The first-order equivalence between the averaged and centralized estimators may seem as a free lunch: run-time speedups with no accuracy loss. Distributed estimation via split-and-average, however, does incur an accuracy loss captured in the higher order error terms. The classical theory of M-estimators permits the derivation of these terms, in principle up to an arbitrary order. We do so explicitly up to second order, revealing the accuracy loss of split-and-average schemes.

In Section 4 we consider the statistical effects of data-splitting in a high-dimensional regime, where the model dimension , grows with the number of observations : with . Our motivation comes from modern day data analysis practices, where increasingly complicated models are considered as more data is made available. This is a challenging regime in that typically machine-wise estimates are not only inconsistent, but in fact do not even converge to deterministic quantities. Here, in the absence of a general theory of M-estimators, we restrict our analysis to generative linear models. In contrast to the fixed- setting, in this high-dimensional regime there is a first order accuracy loss due to the split data, which increases (approximately) linearly with the number of machines. Luckily, in several practical situations, this accuracy loss is moderate. Our analysis builds upon the recent results of El Karoui et al. (2013) and Donoho and Montanari (2013), and to the best of our knowledge, is the first to study the error loss of parallelization in this high-dimensional regime.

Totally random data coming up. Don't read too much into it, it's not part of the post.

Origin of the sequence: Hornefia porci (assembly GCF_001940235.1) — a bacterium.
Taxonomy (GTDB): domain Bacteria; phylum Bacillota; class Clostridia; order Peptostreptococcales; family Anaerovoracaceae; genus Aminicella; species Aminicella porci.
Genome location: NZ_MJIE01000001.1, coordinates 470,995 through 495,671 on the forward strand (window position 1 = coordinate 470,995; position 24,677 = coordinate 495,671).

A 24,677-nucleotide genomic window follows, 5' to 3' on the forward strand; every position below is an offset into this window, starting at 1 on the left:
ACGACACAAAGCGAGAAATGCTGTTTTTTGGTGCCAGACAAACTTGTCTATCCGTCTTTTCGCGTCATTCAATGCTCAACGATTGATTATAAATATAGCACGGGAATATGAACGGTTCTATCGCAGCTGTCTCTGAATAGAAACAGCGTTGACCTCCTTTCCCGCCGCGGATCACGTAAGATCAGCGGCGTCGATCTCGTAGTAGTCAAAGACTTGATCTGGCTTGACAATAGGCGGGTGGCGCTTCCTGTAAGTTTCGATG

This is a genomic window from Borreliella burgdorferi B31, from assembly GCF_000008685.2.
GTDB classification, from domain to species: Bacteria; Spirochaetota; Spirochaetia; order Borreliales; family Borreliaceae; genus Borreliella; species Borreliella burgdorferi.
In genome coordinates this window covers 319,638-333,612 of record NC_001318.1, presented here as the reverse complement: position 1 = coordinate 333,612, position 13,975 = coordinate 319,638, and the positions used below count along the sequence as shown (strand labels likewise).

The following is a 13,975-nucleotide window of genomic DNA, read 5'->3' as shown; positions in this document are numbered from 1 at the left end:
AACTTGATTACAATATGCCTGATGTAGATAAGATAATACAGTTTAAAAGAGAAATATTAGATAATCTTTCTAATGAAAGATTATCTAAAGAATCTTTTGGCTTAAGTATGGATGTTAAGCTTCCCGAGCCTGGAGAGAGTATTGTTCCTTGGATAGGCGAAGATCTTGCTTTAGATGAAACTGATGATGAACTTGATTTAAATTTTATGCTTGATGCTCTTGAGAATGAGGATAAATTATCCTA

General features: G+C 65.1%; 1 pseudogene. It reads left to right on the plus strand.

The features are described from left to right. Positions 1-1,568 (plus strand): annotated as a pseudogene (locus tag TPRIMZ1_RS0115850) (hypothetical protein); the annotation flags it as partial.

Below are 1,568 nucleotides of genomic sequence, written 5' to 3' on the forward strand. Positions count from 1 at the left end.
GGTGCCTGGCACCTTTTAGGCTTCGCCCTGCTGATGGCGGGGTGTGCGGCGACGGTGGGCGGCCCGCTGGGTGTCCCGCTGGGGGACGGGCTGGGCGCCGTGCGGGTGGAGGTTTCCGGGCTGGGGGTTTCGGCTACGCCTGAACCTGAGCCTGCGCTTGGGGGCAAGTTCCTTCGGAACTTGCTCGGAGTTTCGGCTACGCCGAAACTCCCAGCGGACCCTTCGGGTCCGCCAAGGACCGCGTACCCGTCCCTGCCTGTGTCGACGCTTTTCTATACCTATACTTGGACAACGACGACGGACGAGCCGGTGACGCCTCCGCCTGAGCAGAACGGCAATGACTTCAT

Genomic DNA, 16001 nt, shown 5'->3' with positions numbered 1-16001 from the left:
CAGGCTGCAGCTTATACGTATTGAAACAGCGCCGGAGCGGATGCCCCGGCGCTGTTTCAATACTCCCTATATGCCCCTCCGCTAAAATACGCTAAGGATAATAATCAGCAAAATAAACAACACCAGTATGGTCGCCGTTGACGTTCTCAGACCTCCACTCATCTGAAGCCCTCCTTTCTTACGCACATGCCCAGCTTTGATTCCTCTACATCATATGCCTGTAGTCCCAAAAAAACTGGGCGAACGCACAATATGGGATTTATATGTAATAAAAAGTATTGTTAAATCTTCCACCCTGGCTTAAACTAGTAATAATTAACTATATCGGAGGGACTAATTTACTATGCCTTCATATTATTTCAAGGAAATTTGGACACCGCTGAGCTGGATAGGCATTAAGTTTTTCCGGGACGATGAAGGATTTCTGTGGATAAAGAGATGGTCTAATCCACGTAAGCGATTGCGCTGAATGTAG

In Section 5 we present several simulations both in the fixed- and in the high-dimensional regime that illustrate the utility but also the limitations of our results. These confirm that when learning linear models with abundant data, random splitting and averaging is attractive both computationally and statistically. In contrast, for non-linear models, the accuracy loss due to data splitting can be considerable.

In Section 6 we attend to practical considerations, such as parallelization vs. sub-sampling and the choice of number of machines, . For the latter, we distinguish between parallelization due to memory constraints, and that motivated by run-time speedups. For these two scenarios we formulate the choice of as optimization problems constrained on the desired error level. Interestingly, when motivated by run-time speedups, using our approximations for the estimation error, and varying traces the accuracy-complexity tradeoff facing the practitioner.

We conclude with a discussion and several further insights in Section 7. All proofs appear in the appendices.

2 Problem Setup

We consider the following general statistical learning setup: Let

be a random variable defined on an instance space

and having an unknown density . Also, let the parameter space be an open convex subset of Euclidean space, and let denote a loss function. Our interest is to estimate the -dimensional parameter that minimizes the population risk

(1)